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Today I was chatting online with a Chinese person. I wanted to say "I have to go" to end the conversation and disconnect, so I wrote this:


but I don't know if there is a better sentence. Or that sentence is just fine?

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Do you need the (de) in this sentence? I've heard just 我走了 before, and haven't heard it with the . Maybe someone else can help clarify? – Cocowalla Apr 8 '12 at 18:04
@Cocowalla: my Chinese level is not high so I might be making mistakes. – dusan Apr 8 '12 at 23:23
@Cocowalla: Both form sounds OK to me. – fefe Apr 9 '12 at 1:06
@Cocowalla The in this sentence is pronounced (děi). 走了啊! means "Bye bye (in face to face conversation, don't use in forum or over phone)" and 我得走了 means "I should/must leave now". My English is not good enough to translate to native level, just approximate. As @ShouYa's answer, 我得走了 is way better than 我走了 in conversation. – Mengdi Gao Apr 9 '12 at 6:11
@MdGao ah, thanks for clarifying, this makes sense now! I know the spoken word děi is 'to have', but didn't realise it shared the same character as de (得). – Cocowalla Apr 9 '12 at 19:03
up vote 5 down vote accepted

This is just fine, and it's a very native usage. :)

「得」 has the meaning of 'must' when read as 'dei3' in pinyin or 'ㄉㄟ ˇ' in zhuyin.

For expressing this, you could also say:

  • 我不得(note: 'de2', not 'dei3')不走了。
  • 我必須走了。

But '我得走了' is better in speaking and the above two are more used in writing.

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Actually.. both pronunciations of 得 are acceptable. There are plenty of people who would pronounce this sentence as: wǒ bùdé bùzǒu le. This is not uncommon. – deutschZuid Apr 19 '12 at 21:48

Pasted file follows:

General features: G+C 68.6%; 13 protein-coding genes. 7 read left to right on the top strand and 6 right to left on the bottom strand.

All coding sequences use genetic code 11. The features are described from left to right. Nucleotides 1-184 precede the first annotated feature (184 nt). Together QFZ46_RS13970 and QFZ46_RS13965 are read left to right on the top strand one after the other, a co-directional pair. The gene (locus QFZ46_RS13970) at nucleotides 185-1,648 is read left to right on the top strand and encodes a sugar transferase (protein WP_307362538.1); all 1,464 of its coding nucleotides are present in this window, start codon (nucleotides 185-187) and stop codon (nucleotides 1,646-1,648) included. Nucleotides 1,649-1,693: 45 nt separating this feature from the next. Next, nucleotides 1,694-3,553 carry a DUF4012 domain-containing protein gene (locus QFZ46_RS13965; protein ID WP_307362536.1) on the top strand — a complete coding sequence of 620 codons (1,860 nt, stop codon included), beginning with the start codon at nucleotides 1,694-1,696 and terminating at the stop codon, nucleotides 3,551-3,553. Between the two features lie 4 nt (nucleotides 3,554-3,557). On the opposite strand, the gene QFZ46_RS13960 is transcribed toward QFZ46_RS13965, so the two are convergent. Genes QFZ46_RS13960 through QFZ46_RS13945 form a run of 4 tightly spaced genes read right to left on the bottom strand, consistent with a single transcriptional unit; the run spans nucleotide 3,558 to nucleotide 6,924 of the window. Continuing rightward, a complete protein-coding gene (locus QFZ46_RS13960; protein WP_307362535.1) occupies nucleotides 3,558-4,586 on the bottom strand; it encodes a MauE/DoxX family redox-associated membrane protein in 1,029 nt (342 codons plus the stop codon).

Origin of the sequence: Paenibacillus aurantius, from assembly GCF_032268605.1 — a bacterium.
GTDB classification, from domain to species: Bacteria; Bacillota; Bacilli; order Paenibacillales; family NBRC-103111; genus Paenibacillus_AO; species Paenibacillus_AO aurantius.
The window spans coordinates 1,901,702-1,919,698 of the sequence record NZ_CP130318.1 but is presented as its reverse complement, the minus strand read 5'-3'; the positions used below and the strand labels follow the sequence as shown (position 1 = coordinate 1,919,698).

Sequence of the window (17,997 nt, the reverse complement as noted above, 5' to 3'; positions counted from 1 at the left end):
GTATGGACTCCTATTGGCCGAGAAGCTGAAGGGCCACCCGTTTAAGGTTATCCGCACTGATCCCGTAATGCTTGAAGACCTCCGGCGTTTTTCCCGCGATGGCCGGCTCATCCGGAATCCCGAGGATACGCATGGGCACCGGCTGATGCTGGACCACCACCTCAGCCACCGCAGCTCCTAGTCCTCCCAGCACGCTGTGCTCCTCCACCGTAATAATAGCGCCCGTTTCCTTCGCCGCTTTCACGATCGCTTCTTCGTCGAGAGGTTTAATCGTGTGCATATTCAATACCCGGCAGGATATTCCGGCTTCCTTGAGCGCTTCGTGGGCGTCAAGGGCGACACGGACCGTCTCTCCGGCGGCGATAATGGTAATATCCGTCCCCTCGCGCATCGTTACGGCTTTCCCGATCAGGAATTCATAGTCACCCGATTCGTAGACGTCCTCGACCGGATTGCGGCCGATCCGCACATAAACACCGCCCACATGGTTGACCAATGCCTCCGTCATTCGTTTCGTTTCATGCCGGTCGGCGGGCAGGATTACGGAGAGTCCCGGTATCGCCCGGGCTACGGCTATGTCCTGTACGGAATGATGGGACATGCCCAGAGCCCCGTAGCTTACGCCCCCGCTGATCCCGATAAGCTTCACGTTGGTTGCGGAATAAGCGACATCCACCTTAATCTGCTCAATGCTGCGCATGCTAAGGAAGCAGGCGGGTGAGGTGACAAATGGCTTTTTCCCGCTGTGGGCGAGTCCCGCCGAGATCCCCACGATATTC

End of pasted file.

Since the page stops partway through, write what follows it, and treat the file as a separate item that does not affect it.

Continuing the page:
From my experience, the use of 得 (dei, sometimes di) to mean "have to" is generally seen in Northern China, and rarely elsewhere. Interestingly, the use of "不得不" (bu de bu) to mean the exact same thing seems more prevalent, according to this thread.

Other combinations that can communicate similar meanings:

我该走了 (I should go)

是时候走了 ([It] is time to go)

我要走了 (I need to go)

(P.S.: Based on my amateurish understanding of the phrase, the use of "不得" to mean "cannot" is an abbreviation for the more ancient phrase "不得已", which translates to "cannot stop"/"does not have an alternative" (已 means "end"). This is possibly the same reason why in Cantonese, "得" (when used alone) means "can".

If this is true, then the word "得" here is indeed the same word that we commonly see it refer to (to have, to obtain), so the pronunciation of "得" as "dei" in Beijing Mandarin is probably a corruption (or a vernacular reading), which might be intended to differentiate it from the words 的 and 地 in this particular context. This explains why "bu de bu" does not have the same corruption.)

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I just read the thread you mentioned. I didn't see any reference to 不得不. Wrong link? – Betty Apr 11 '12 at 3:12

我得走了is fine. Howver, we usually give a reason why you have to go. Such as: 我得走了,我要去参加一个会议. Means I have to go, for I'm going to attend a meeting.

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